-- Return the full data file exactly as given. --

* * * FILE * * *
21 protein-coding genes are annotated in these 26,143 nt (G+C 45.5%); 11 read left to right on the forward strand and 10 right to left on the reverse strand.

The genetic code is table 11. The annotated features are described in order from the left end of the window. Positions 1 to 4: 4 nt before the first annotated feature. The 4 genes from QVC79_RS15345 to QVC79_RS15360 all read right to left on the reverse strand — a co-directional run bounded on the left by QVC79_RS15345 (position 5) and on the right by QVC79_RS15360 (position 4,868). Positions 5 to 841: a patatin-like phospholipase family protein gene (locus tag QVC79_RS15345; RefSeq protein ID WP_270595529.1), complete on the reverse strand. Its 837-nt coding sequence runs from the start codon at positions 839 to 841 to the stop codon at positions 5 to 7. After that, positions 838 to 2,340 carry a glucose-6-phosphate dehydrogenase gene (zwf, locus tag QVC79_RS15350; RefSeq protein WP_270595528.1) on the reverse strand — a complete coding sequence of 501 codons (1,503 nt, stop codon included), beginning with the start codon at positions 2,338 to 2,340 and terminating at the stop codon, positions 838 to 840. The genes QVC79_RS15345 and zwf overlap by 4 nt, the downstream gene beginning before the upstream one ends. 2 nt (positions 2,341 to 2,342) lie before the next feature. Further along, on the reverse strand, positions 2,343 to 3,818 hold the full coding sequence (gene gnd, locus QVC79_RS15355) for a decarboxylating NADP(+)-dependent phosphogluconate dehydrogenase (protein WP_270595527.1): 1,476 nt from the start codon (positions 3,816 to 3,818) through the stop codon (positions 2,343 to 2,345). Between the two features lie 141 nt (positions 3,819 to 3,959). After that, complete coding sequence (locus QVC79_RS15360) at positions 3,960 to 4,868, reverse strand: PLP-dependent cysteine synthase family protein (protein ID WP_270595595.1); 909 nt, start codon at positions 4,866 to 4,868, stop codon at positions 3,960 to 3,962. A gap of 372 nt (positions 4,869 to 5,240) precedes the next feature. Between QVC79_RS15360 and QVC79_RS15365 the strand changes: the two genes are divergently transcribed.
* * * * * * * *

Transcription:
21 protein-coding genes are annotated in these 26,143 nt (G+C 45.5%); 11 read left to right on the forward strand and 10 right to left on the reverse strand.

The genetic code is table 11. The annotated features are described in order from the left end of the window. Positions 1 to 4: 4 nt before the first annotated feature. The 4 genes from QVC79_RS15345 to QVC79_RS15360 all read right to left on the reverse strand — a co-directional run bounded on the left by QVC79_RS15345 (position 5) and on the right by QVC79_RS15360 (position 4,868). Positions 5 to 841: a patatin-like phospholipase family protein gene (locus tag QVC79_RS15345; RefSeq protein ID WP_270595529.1), complete on the reverse strand. Its 837-nt coding sequence runs from the start codon at positions 839 to 841 to the stop codon at positions 5 to 7. After that, positions 838 to 2,340 carry a glucose-6-phosphate dehydrogenase gene (zwf, locus tag QVC79_RS15350; RefSeq protein WP_270595528.1) on the reverse strand — a complete coding sequence of 501 codons (1,503 nt, stop codon included), beginning with the start codon at positions 2,338 to 2,340 and terminating at the stop codon, positions 838 to 840. The genes QVC79_RS15345 and zwf overlap by 4 nt, the downstream gene beginning before the upstream one ends. 2 nt (positions 2,341 to 2,342) lie before the next feature. Further along, on the reverse strand, positions 2,343 to 3,818 hold the full coding sequence (gene gnd, locus QVC79_RS15355) for a decarboxylating NADP(+)-dependent phosphogluconate dehydrogenase (protein WP_270595527.1): 1,476 nt from the start codon (positions 3,816 to 3,818) through the stop codon (positions 2,343 to 2,345). Between the two features lie 141 nt (positions 3,819 to 3,959). After that, complete coding sequence (locus QVC79_RS15360) at positions 3,960 to 4,868, reverse strand: PLP-dependent cysteine synthase family protein (protein ID WP_270595595.1); 909 nt, start codon at positions 4,866 to 4,868, stop codon at positions 3,960 to 3,962. A gap of 372 nt (positions 4,869 to 5,240) precedes the next feature. Between QVC79_RS15360 and QVC79_RS15365 the strand changes: the two genes are divergently transcribed.